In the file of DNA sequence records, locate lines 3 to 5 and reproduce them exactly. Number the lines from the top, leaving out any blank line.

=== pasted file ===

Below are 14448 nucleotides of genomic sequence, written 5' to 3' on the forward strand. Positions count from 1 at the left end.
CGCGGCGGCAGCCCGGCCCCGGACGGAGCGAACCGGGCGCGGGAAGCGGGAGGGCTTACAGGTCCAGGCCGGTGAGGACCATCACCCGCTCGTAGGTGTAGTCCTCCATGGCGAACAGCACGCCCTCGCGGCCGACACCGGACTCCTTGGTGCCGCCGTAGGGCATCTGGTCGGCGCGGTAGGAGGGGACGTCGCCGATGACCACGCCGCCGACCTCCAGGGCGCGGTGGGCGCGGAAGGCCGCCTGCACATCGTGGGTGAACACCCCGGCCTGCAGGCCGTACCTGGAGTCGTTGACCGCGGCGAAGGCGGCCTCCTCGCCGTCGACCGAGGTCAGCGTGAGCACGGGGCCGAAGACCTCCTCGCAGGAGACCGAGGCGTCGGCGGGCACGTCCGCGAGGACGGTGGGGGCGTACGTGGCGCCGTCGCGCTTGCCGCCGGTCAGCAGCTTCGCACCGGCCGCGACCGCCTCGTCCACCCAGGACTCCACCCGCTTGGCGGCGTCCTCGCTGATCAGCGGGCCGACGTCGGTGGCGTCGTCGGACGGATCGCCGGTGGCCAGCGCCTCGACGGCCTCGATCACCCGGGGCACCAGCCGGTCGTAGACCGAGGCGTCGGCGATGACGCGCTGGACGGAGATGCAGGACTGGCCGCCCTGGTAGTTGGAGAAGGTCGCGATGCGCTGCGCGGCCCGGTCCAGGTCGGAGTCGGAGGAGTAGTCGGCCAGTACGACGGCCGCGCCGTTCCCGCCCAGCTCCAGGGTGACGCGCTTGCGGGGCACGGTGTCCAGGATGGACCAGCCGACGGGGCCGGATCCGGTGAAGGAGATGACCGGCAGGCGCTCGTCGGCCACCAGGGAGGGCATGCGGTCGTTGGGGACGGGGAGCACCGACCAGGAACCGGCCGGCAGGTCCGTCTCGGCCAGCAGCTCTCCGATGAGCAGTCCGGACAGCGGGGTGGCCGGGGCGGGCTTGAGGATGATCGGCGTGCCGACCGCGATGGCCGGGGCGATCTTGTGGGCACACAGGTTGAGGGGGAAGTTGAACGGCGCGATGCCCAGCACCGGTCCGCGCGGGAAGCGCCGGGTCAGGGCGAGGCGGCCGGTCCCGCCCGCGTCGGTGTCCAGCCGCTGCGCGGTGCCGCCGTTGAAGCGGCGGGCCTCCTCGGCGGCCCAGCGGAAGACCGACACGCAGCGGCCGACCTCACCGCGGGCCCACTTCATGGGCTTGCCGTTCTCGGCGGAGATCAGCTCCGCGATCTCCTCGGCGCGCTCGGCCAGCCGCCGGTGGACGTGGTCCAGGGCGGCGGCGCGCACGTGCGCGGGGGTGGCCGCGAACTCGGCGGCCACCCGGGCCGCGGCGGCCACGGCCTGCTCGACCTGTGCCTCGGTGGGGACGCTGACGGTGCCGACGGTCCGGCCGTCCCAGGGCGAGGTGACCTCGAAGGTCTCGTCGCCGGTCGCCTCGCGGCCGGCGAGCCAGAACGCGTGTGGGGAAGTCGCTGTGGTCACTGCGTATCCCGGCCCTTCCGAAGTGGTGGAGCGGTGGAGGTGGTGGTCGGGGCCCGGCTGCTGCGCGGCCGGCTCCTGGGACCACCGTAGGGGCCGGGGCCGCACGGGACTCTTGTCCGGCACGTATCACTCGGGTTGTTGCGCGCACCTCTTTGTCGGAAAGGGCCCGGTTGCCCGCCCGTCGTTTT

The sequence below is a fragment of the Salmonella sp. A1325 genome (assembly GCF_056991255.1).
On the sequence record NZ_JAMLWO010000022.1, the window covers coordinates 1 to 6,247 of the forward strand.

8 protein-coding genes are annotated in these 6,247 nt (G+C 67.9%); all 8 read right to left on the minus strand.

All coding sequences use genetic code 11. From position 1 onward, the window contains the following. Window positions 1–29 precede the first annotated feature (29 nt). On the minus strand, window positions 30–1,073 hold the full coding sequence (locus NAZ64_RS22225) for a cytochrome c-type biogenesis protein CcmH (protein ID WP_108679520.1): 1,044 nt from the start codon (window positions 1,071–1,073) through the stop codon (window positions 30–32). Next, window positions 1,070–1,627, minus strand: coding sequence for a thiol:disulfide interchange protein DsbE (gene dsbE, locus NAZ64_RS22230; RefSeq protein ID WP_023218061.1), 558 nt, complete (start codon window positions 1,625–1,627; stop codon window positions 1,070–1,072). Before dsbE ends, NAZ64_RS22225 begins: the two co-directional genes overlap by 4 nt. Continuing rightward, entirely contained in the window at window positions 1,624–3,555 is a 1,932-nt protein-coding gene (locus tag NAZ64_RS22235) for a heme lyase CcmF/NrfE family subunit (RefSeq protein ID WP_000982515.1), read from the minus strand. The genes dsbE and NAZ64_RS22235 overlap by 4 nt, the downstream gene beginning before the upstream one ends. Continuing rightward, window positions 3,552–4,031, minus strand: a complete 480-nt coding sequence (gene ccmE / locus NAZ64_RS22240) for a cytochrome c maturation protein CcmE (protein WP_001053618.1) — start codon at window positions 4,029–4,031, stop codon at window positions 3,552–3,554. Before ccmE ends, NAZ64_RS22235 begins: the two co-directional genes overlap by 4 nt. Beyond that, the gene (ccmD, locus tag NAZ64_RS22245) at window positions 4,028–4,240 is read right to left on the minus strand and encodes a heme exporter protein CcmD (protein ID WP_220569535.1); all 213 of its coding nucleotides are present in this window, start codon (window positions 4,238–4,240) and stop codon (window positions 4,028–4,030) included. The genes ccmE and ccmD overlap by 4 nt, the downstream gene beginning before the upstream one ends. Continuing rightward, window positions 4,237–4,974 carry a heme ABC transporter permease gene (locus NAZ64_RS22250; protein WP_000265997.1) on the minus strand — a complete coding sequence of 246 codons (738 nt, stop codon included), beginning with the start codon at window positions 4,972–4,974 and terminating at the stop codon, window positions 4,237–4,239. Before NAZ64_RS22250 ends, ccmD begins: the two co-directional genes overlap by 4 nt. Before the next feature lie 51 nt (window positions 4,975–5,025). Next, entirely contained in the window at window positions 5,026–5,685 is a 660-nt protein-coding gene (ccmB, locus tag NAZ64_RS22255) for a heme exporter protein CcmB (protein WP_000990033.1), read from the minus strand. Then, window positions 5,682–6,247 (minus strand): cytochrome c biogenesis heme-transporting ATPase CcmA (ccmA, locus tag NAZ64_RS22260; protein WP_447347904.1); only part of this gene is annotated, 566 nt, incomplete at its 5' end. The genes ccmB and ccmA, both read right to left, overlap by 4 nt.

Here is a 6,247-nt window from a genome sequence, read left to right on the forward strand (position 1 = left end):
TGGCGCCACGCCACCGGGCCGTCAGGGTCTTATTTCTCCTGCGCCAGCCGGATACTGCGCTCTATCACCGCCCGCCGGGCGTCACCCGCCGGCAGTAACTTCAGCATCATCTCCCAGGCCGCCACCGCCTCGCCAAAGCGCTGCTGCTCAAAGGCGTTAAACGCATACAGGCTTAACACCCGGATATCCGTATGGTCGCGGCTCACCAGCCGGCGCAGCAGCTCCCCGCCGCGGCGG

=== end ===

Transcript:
The sequence below is a fragment of the Salmonella sp. A1325 genome (assembly GCF_056991255.1).
On the sequence record NZ_JAMLWO010000022.1, the window covers coordinates 1 to 6,247 of the forward strand.

8 protein-coding genes are annotated in these 6,247 nt (G+C 67.9%); all 8 read right to left on the minus strand.